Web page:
The end of Balkan expansion?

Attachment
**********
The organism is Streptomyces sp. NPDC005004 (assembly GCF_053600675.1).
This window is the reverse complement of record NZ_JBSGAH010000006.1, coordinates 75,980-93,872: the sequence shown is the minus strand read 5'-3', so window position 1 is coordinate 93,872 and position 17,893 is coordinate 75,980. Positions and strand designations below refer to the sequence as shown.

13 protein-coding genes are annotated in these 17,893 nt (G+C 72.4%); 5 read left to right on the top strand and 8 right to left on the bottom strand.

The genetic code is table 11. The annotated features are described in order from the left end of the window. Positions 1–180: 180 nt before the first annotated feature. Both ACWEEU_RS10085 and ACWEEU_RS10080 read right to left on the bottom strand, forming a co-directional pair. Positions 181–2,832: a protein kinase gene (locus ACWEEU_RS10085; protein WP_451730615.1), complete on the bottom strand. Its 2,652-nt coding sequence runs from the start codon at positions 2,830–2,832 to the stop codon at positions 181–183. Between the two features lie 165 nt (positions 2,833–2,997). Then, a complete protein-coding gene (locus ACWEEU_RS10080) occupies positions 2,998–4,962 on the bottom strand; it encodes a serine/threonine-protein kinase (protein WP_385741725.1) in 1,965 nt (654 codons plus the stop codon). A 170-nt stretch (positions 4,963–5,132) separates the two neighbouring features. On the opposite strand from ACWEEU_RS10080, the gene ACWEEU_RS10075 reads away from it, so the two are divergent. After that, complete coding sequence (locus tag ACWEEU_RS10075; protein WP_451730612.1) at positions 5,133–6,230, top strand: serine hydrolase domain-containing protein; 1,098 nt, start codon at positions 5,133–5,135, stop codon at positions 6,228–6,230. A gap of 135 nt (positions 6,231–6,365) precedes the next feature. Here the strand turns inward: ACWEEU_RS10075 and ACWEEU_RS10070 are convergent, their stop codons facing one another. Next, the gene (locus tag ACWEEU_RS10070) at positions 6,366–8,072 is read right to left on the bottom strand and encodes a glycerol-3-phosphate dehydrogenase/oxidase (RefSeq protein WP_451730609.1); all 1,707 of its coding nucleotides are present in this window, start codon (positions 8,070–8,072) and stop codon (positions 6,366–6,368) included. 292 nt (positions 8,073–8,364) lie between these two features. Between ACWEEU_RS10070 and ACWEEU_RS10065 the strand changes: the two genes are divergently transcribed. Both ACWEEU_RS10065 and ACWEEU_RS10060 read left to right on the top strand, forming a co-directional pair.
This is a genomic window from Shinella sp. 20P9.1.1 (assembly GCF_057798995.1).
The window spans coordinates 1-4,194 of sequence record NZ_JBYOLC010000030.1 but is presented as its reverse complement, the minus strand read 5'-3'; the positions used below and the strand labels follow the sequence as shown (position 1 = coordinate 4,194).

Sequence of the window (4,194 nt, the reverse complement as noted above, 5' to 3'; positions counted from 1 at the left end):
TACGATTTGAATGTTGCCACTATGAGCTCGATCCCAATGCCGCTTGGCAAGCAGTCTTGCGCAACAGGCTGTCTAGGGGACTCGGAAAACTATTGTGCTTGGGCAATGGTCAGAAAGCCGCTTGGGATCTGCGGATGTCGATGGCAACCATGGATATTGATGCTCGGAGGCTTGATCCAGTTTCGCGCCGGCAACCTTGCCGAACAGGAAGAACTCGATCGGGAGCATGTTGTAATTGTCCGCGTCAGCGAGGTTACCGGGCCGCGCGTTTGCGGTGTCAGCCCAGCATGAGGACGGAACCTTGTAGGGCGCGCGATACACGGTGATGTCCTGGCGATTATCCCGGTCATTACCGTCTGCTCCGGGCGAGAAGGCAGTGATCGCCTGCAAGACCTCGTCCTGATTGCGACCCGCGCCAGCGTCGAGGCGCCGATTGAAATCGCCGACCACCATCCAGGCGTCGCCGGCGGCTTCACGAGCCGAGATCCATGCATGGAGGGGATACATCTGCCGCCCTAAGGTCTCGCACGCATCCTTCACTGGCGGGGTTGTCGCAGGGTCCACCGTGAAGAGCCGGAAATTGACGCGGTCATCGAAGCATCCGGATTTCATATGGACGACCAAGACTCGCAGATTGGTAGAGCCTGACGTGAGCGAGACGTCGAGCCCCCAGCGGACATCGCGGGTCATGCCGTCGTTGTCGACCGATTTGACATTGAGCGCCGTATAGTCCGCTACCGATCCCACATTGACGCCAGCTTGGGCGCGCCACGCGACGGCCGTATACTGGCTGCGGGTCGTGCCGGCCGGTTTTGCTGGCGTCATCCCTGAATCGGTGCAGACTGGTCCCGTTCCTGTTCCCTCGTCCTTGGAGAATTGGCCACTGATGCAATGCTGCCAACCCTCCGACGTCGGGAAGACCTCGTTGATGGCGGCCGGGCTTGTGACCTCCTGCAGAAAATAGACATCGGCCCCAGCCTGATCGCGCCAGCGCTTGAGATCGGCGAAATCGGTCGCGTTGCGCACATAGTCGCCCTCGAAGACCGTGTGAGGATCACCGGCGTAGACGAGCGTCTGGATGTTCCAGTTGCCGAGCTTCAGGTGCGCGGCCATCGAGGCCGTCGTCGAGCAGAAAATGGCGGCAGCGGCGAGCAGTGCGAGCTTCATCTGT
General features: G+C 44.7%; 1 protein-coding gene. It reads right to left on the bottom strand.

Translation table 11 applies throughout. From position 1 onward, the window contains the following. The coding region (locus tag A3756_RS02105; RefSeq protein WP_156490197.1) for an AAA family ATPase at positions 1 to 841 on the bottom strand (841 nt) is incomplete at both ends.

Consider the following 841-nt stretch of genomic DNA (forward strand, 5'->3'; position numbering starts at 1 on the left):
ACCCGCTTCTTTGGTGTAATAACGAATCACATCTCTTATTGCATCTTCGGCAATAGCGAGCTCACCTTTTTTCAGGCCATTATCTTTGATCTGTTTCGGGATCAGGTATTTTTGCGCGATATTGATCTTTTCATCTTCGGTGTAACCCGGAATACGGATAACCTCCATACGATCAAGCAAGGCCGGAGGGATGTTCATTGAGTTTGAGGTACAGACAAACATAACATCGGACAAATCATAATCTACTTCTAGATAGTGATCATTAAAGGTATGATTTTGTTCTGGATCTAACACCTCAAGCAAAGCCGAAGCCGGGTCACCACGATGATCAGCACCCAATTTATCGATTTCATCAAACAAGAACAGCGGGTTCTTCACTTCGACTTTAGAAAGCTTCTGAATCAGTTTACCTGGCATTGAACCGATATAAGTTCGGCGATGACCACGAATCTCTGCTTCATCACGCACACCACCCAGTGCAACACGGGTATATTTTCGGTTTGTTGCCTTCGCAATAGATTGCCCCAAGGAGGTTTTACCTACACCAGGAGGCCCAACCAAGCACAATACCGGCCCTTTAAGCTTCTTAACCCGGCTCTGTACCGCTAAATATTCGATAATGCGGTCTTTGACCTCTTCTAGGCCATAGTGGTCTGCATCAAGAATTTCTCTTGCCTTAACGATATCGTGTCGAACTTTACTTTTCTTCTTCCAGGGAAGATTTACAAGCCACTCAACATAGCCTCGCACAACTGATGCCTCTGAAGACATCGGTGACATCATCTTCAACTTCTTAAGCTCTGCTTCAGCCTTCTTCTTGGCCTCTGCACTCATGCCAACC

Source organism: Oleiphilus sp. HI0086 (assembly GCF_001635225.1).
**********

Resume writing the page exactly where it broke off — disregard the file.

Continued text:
Greece’s banks may well have overstretched themselves in their efforts to establish a strong regional position. Their officials are recognizing that expansion opportunities in the region have sharply diminished, while in some markets, like Romania, major opportunities are gone for ever. Valuations of banks for sale have now risen to price levels that hardly any Greek bank could meet. Even so, competition is especially tough as the major continental banks are also eyeing expansion into Southeastern Europe. Bankers admit that Greek banks’ limited size and capital potential hinder them from realizing their vision of capturing a dominant position in the regional market. The margins for dynamic penetration by single institutions are now much tighter, so from now on local credit institutions will either have to join forces to reach a greater capital base, or else seek international alliances. The funds which the National Bank of Greece (NBG), Alpha Bank, Emporiki, Eurobank and Piraeus Bank can invest today to acquire other banks are limited and could only be used for few, well-prepared choices, as they run the risk of throwing vital resources at failed investment opportunities at a time when the economic environment allows no room for mistakes. According to sources, NBG’s effort to expand to Turkey through an acquisition has stalled due to high valuations. Reportedly, it is impossible to buy a bank in Turkey for less than $1 billion (830 million euros), which is too high even for NBG, Greece’s biggest. The latter currently has the strongest capital base and could proceed with one or two aggressive bank acquisitions of significant size, but high valuations of NBG’s main target banks are preventing this. At the moment the process of selling Banca Comerciala Romana (BCR) and Casa de Economii si Consemnatiuni (CEC) has begun in Romania. They are the last opportunities for foreign players wishing to secure quickly an important and competitive foothold in the rapidly developing and much-promising Romanian market. A recent analysis by Alpha Finance at end-2004 showed that some 40 banks are active in Romania, 31 of which belong to foreign ones including Société Generale, Raifeinsen Group, ABN Amro, ING, Citigroup and Greece’s NBG, Alpha and Eurobank. With a 29 percent market share, BCR is the country’s biggest bank, while CEC lies fourth, holding a 6.5 percent share. Due to its size, BCR is beyond the Greek banks’ reach, but NBG and Eurobank have expressed their interest in CEC. Such an acquisition would be very difficult as they would have to clash with very strong and active Austrian banks like Raifeinsen, Bank Austria and Erste Bank. Officials from the two Greek banks recognize that at the present conjuncture, the purchase of CEC by a domestic bank is quite unlikely, as their European fellow suitors appear more determined and their size allows them the luxury of spending a few billion euros without worrying too much. Missed opportunities Although domestic banks had recognized early enough the growth prospects of the broader region and proceeded quickly to bold expansion moves (at a time when no one in Europe cared about the Balkans), they later dragged their feet. By giving priority to strengthening their positions in Greece and to making the most of the openings created by the liberalization of retail banking, they missed the chance to obtain crucial assets while they had an open field to play in. Today, Greek banks are estimated to control about 15 percent of neighboring states’ bank sectors, which are still largely in their infancy. Loans as percentage of the GDP reach 26 percent in Bulgaria and just 18 percent in Romania – the two most advanced countries in the region, which are expected to accede to the EU in 2007. While Greek banks have a notable presence there, everyone recognizes that maintaining, let alone strengthening, their market shares through organic development will be a very tough battle, as they will have to compete with and obtain market shares from European financial giants. Many doubt that domestic banks can truly compete against the big European ones and predict that the great advantages of the main continental players (including large capital bases and access to international markets with better terms) will quickly put them in a superior position. In this context, they say, there are two alternatives: Either promote mergers among big Greek banks to strengthen their capital base or else practice the «If you can’t beat ’em, join ’em» motto with the continent’s major players.

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